How Much Do Residential Remodelers Earn in a Year?


Findings from the recently released Remodelers’ Cost of Doing Business Study: 2017 Edition show that the net profit margin for the typical residential remodeler increased to 5.3% in 2015, up from 3.0% in 2011.

Combining all sources, remodelers reported an average $1.8 million in revenue for 2015, of which $1.3 million (71.1%) went to pay for cost of sales items such as labor, material, and subs. Subtracting these costs from revenue left a gross profit of roughly half a million dollars – or 28.9% of revenue.

Remodelers also spent an average of $420,000 in operating expenses (e.g. general and administrative expenses, marketing and finance expenses), thus ending fiscal year 2015 with $95,000 in net profit – a 5.3% net profit margin.


Remodelers’ gross and net profit margins in 2015 were higher than in 2003 and 2011, the last two times similar surveys were conducted.



In 2015, residential remodelers reported total assets averaging $414,000 on their balance sheets. About $279,000 (67.5%) of that was backed up by liabilities and the remaining $135,000 (32.5%) was held as owner’s equity.

The limited history available for this series shows that remodelers’ average assets in 2015 were higher than in both 2003 and 2011. In the meantime, the share of assets backed up by liabilities went from 62.5% in 2003 to 67.5% in 2015.



Similar results are available for single-family builders in a previous post.


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9 replies

  1. Interesting article but it leaves further questions. Is the $95K net profit after taking a salary throughout the year or is that the remodelers’ total earnings for the year? If that’s their total earnings for the year that doesn’t leave much “net profit” for the company after paying themselves a normal salary, benefits, payroll taxes, etc. for the hours worked and the risks of running a business. When I see the words net profit, I consider that as business earnings after everyone has been paid, including the owners of the business.

    • Yes that’s how I see it. Owner’s salary is paid out of the gross profit. 5% net profit appears to be pretty average.

    • $95k net profit is, in fact, after accounting for owner’s compensation.

      • When a similar survey was first populated remodelers had trouble distinguishing net and gross profits and where to put owners compensation. The interpretation was that combining owners compensation + net profits (before taxes) should be closer to 20% in a really well run operation. Look to the compensation studies to get a feel for what owners pay themselves. In order to get good industry data standardization needs to be applied. Since owners do not standardize their draws then adding them to net profits gives a better picture of what an owner can make in the remodeling business.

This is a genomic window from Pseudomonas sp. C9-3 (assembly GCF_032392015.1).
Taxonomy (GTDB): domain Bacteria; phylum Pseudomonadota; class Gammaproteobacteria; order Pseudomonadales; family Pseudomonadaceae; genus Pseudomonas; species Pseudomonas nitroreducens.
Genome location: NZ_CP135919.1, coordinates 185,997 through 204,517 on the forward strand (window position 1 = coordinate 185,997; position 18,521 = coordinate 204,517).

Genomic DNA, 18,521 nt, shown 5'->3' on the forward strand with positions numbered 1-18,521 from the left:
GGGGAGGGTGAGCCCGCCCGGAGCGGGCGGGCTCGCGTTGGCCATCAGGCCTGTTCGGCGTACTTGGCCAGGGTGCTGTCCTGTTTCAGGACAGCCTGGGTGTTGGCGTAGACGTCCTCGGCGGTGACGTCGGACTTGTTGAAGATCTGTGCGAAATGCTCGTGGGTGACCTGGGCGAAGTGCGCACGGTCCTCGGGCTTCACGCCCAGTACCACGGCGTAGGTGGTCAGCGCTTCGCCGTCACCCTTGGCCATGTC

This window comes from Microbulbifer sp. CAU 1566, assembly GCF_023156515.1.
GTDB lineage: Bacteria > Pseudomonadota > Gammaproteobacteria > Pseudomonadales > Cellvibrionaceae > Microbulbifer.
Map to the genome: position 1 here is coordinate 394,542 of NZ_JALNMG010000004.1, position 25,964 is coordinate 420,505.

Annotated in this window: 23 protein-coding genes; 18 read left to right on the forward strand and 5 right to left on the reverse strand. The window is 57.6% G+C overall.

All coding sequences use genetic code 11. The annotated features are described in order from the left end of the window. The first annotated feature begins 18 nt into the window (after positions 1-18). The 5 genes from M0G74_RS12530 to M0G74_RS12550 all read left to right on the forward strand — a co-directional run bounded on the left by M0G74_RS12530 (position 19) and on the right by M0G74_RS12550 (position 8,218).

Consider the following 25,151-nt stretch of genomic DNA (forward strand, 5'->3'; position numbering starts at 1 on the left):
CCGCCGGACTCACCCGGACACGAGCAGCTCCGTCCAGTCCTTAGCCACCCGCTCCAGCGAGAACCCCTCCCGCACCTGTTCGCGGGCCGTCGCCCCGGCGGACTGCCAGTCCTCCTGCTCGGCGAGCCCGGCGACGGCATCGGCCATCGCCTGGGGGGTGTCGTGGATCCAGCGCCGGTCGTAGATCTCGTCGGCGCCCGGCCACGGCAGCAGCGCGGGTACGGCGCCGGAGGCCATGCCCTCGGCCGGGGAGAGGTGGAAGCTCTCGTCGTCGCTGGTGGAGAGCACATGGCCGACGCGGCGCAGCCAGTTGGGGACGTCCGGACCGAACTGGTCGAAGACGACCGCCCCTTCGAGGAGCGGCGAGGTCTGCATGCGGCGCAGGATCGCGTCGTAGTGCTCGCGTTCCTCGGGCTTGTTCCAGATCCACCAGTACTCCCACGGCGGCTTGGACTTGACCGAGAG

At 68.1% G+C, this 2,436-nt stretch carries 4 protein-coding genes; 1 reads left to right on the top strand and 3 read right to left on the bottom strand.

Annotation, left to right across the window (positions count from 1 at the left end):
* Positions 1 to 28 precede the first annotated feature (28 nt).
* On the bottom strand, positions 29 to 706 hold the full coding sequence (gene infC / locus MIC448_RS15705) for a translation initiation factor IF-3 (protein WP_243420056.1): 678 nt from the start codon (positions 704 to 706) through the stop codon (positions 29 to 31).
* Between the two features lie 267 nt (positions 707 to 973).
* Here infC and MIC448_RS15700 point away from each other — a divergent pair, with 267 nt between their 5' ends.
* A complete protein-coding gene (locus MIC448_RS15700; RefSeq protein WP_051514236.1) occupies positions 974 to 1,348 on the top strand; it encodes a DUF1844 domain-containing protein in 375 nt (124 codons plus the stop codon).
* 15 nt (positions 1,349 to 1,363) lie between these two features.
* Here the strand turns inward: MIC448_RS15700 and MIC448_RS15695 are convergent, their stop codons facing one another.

• I think NAHB needs to more clearly account for and identify company profit and owner’s compensation, since 95% of the time they are somewhat one and the same. A small remodeler doing 2 million$ a year, paying him/herself $100k in salary and nets $100k in company profit, just made $200k.

          • Allan, you are spot on. An owner can pay themselves $50k a year or $150k. That changes the net profit by $100k while still earning the same total income. I was more interested in knowing what remodelers total earnings are, not just the company’s net profits.

  2. A smart business owner will consider their pay as cost of goods sold (if he/she is swinging the hammer) or overhead (if he/she is doing the behind the scenes stuff). Or perhaps a combination depending on how the company operates. For a company to be truly profitable it needs to have money left after paying for absolutely everything that it needs to operate and that includes the owner. If the owner pockets the net there is no profit, only income for the owner.

    • Matt, I totally agree with your comments. When the article was written it would have been helpful if it stated what the owners take as salary or distributions in addition to the net profit. That would have given a clearer picture of what remodelers actually earn in a year.

  3. A question I have relates to the project management costs. That is, are project managers salaries charged to the job and included in the cost of sales or is their salary part of the operating expenses. Either way is acceptable, but it makes a difference when evaluating this information (the same way owner’s compensation does).

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